Published on Feb 27, 2011 with 0 comment
Exposure to tobacco smoke has long been known to cause illness in children. Widespread educational programs and public awareness campaigns have identified passive exposure to second-hand cigarette smoke as a major health risk. Yet, despite this, children unfortunately continue to be exposed in great numbers, and the greatest source of exposure is in the home. Alarmingly, one quarter of all children in the U.S. live in a home with at least one smoker.
Exposure levels are not theoretical, as exposure and its degree can now be objectively measured. One can detect the presence of cotinine, a nicotine metabolite, in the blood, urine, saliva, and hair of those individuals exposed to passive smoke. In a recent study of children 3-10 years of age in Rochester, N.Y., mean cotinine levels were significantly higher in children whose parents smoked (2.82 ng/ml) compared with those children who live with non-smoking parents (0.72 ng/ml). And interestingly, measured exposure to cigarette smoke was higher in children whose mother smoked, compared to other members of the family.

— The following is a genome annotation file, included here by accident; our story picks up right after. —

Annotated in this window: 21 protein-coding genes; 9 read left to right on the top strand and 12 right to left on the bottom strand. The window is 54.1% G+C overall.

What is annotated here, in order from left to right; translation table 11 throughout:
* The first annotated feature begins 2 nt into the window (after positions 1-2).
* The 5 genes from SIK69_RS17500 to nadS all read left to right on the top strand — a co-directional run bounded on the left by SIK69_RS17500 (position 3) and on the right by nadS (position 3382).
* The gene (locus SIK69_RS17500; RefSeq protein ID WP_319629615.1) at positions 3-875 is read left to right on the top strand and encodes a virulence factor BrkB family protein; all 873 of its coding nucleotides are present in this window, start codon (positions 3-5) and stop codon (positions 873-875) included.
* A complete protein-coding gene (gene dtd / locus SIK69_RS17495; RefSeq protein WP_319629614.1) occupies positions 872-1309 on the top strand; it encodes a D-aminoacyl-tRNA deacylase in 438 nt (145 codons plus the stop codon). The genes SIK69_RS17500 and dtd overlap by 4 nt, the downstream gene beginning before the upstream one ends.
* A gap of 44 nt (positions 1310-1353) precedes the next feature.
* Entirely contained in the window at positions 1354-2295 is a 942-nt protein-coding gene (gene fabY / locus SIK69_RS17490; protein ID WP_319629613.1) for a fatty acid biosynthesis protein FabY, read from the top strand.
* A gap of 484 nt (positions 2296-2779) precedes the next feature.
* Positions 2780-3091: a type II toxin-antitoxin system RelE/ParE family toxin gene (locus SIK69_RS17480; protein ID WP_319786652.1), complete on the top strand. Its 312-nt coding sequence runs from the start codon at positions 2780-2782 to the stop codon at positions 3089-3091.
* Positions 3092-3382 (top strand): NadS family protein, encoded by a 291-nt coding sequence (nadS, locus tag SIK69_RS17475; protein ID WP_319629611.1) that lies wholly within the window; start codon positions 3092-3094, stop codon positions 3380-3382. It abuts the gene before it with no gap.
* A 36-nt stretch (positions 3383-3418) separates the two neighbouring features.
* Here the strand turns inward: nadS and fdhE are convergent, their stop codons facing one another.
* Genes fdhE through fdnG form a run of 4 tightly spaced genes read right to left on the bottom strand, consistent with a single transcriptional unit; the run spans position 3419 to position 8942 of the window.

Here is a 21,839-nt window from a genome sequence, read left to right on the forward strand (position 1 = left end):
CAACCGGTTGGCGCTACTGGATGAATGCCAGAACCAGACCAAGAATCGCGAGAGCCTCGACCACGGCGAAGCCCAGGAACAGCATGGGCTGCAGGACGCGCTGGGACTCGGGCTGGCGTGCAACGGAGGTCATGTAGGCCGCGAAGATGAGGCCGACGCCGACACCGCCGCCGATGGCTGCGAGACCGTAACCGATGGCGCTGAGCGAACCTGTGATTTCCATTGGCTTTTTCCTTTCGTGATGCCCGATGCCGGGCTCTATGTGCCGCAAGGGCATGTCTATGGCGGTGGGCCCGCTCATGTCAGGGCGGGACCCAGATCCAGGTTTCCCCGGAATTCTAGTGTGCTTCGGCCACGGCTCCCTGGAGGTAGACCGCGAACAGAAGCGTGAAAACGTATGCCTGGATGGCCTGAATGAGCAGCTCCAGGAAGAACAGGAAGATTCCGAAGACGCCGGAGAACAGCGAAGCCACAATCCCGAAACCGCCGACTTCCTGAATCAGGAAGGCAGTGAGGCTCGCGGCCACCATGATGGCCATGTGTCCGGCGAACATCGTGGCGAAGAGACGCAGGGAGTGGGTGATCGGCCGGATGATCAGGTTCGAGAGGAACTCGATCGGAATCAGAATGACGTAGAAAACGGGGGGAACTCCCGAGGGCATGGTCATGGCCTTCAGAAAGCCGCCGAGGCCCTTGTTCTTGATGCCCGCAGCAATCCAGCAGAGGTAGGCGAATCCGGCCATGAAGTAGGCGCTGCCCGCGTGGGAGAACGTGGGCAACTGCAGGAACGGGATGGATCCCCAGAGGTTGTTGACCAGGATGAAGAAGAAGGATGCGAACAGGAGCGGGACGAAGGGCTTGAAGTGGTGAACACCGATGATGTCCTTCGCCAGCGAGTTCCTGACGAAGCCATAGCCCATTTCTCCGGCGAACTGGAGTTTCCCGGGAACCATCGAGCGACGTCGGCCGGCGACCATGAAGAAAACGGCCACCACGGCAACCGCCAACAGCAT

The medical community is very aware of the harmful effects of passive exposure to cigarette smoke. Allergists and pediatric pulmonologists can attest to the deleterious effects of exposure in young children. They clearly recognize the increased frequency and severity of respiratory illnesses. Children with asthma or reactive airways are especially susceptible. There is evidence that smoke exposure can temporarily paralyze the hair-like structures called cilia which line the respiratory tract. Well functioning cilia are a critical defense mechanism in promoting the movement of mucous and ridding the body of foreign respiratory pathogens, allergens and irritants. Dysfunctional or paralyzed cilia can lead to respiratory infections including pneumonia, bronchitis, sinusitis, and recurrent ear infections in children.
We must all do more to discourage cigarette smoking in teenagers and adults, and we must do a better job in educating the public about this preventable health crisis. Parents must stop turning a blind eye to the fact that they are poisoning their children.